WASHINGTON — Trump administration officials and top Democrats finalized an agreement early Wednesday morning on a roughly $2 trillion rescue package to confront the coronavirus pandemic, the largest economic stimulus measure in modern history.
After days of partisan bickering and closed-door haggling, negotiators emerged from their final huddle and announced that they had struck a deal to send relief to workers, businesses and hospitals devastated by the pandemic and the economic disruption it has caused. The Senate is expected to pass the mammoth bill later on Wednesday and send it over to the House, which is also planning to move quickly to send it to President Trump for swift enactment.
The sheer size and scope of the package would have been unthinkable only a couple of weeks ago in a deeply polarized Congress that has found it impossible in recent years to agree on major new policy initiatives.
“In effect, this is a wartime level of investment into our nation,” Senator Mitch McConnell, Republican of Kentucky and the majority leader, said on the Senate floor in announcing the deal.
Here’s what’s in the package.
Lawmakers agreed to provide $1,200 in direct payments to taxpayers with incomes up to $75,000 per year before starting to phase out and ending altogether for those earning more than $99,000. Families would receive an additional $500 per child, in an attempt to create a safety net for those whose jobs and businesses are affected by the pandemic.
Lawmakers agreed to a significant expansion of unemployment benefits that would extend jobless insurance by 13 weeks and include a four-month enhancement of benefits. At the insistence of Democrats, the program was broadened to include freelancers, furloughed employees and gig workers, such as Uber drivers.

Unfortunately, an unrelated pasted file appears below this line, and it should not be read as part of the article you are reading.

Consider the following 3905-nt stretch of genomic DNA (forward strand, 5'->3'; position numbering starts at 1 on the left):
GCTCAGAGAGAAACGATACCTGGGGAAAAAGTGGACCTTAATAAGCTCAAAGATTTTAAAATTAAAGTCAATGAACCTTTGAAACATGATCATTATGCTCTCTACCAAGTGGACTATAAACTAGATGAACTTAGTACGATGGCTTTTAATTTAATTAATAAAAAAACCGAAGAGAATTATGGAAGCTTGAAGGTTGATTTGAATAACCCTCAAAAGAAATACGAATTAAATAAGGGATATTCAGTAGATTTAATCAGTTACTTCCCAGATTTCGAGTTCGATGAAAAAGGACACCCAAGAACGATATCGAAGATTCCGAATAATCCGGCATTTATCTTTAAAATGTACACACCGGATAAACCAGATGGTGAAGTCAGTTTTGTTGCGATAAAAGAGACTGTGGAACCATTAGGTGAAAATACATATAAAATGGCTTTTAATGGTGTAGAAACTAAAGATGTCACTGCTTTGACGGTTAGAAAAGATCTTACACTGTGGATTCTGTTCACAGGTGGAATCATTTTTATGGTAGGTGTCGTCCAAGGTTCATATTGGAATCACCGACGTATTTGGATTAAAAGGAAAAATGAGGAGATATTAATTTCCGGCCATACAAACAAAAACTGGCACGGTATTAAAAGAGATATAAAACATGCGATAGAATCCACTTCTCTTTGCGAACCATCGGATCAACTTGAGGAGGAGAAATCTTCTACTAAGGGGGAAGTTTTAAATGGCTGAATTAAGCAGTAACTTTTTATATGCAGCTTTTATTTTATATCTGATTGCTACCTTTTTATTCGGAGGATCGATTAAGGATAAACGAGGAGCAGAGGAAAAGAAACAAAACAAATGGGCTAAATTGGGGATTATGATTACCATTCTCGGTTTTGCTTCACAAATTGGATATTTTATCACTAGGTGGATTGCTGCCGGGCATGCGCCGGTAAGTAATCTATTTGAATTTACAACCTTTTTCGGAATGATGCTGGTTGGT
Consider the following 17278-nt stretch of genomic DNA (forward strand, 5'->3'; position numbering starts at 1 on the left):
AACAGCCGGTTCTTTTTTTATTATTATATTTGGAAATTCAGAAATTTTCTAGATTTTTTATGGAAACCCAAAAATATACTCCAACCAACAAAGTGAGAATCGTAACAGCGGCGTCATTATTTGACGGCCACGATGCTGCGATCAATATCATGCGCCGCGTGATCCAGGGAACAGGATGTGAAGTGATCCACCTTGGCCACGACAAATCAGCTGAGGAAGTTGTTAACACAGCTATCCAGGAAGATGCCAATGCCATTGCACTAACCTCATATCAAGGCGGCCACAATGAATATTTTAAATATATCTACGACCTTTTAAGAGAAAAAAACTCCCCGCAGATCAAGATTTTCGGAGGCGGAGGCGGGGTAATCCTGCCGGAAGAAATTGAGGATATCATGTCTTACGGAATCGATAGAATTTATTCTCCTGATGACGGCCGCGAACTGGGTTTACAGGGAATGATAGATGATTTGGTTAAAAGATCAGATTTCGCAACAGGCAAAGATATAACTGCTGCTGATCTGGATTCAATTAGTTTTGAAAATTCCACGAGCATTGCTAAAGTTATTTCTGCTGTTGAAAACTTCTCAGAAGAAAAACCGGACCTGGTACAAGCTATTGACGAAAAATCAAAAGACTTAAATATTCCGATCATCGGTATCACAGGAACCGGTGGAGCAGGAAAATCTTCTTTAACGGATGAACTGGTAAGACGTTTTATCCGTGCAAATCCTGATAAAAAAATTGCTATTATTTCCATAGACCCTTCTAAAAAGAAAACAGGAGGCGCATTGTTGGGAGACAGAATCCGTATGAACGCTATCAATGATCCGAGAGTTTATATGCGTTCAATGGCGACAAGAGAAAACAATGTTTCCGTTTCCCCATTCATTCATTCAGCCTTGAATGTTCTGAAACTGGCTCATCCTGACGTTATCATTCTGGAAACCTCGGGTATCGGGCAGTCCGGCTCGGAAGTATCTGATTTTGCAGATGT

The bill provides federally guaranteed loans available at community banks to small businesses that pledge not to lay off their workers. The loans would be available during an emergency period ending June 30, and would be forgiven if the employer continued to pay workers for the duration of the crisis.
“There is broad general agreement that small businesses in this country will not be able to survive unless there is extraordinary assistance,” said Senator Marco Rubio, Republican of Florida and the chairman of the Small Business and Entrepreneurship Committee, who worked with Democrats to create the program. “The goal is to keep employees connected to their employers, so that people aren’t just having to stay home and aren’t just feeling the stress of being laid off, but the uncertainty of whether they’ll even have a job to go back to.”
Loans for distressed companies would come from a $425 billion fund controlled by the Federal Reserve, and an additional $75 billion would be available for industry-specific loans — including to airlines and hotels.
The creation of the Federal Reserve fund was one of the chief sticking points in the negotiations, as grim memories of the 2008 Wall Street bailout — which activists in both parties came to regard as a flawed program that benefited rich corporations at the expense of American workers — hung over the negotiations. Democrats successfully pressed for immediate disclosure of the recipients and stronger oversight, including installing an inspector general and congressionally appointed board to monitor it. Companies that benefit could not engage in stock buybacks while they received government assistance, and for an additional year after that.
Democrats also secured a provision ensuring that Trump family businesses — or those of any other senior government officials — cannot receive loan money through that fund, though they could potentially still benefit from other parts of the bill.
The agreement includes $100 billion for hospitals and health systems across the nation, Senator Chuck Schumer, Democrat of New York and the minority leader, told Democrats in an early morning letter. It also includes billions more, he said, to furnish personal and protective equipment and increased for health care workers, testing supplies, and new construction to house patients.
Lawmakers also agreed to increase Medicare payment increases to all hospitals and providers, the letter said.
Emily Cochrane and Nicholas Fandos contributed reporting.